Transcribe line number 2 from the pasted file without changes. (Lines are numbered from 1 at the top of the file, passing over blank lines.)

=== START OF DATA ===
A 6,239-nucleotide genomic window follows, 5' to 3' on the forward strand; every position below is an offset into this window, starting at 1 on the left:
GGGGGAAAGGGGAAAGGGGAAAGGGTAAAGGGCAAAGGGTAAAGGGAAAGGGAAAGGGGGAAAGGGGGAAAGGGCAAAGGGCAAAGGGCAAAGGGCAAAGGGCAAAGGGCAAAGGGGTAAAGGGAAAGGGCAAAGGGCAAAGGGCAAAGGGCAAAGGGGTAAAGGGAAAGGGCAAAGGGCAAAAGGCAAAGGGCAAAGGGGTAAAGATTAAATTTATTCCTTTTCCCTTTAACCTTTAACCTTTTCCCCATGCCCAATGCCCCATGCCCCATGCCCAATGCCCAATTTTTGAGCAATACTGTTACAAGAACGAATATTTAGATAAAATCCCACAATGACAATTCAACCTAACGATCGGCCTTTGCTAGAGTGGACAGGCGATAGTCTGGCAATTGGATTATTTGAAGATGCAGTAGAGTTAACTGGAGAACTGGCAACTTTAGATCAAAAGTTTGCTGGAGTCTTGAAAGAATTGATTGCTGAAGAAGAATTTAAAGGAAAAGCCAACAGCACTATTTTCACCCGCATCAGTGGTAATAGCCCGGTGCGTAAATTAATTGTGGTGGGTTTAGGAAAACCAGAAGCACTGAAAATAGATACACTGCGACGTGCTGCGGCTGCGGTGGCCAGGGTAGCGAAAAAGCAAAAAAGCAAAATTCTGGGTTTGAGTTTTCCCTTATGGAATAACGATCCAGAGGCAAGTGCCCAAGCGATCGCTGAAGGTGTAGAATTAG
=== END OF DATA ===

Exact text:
GGGGGAAAGGGGAAAGGGGAAAGGGTAAAGGGCAAAGGGTAAAGGGAAAGGGAAAGGGGGAAAGGGGGAAAGGGCAAAGGGCAAAGGGCAAAGGGCAAAGGGCAAAGGGCAAAGGGGTAAAGGGAAAGGGCAAAGGGCAAAGGGCAAAGGGCAAAGGGGTAAAGGGAAAGGGCAAAGGGCAAAAGGCAAAGGGCAAAGGGGTAAAGATTAAATTTATTCCTTTTCCCTTTAACCTTTAACCTTTTCCCCATGCCCAATGCCCCATGCCCCATGCCCAATGCCCAATTTTTGAGCAATACTGTTACAAGAACGAATATTTAGATAAAATCCCACAATGACAATTCAACCTAACGATCGGCCTTTGCTAGAGTGGACAGGCGATAGTCTGGCAATTGGATTATTTGAAGATGCAGTAGAGTTAACTGGAGAACTGGCAACTTTAGATCAAAAGTTTGCTGGAGTCTTGAAAGAATTGATTGCTGAAGAAGAATTTAAAGGAAAAGCCAACAGCACTATTTTCACCCGCATCAGTGGTAATAGCCCGGTGCGTAAATTAATTGTGGTGGGTTTAGGAAAACCAGAAGCACTGAAAATAGATACACTGCGACGTGCTGCGGCTGCGGTGGCCAGGGTAGCGAAAAAGCAAAAAAGCAAAATTCTGGGTTTGAGTTTTCCCTTATGGAATAACGATCCAGAGGCAAGTGCCCAAGCGATCGCTGAAGGTGTAGAATTAG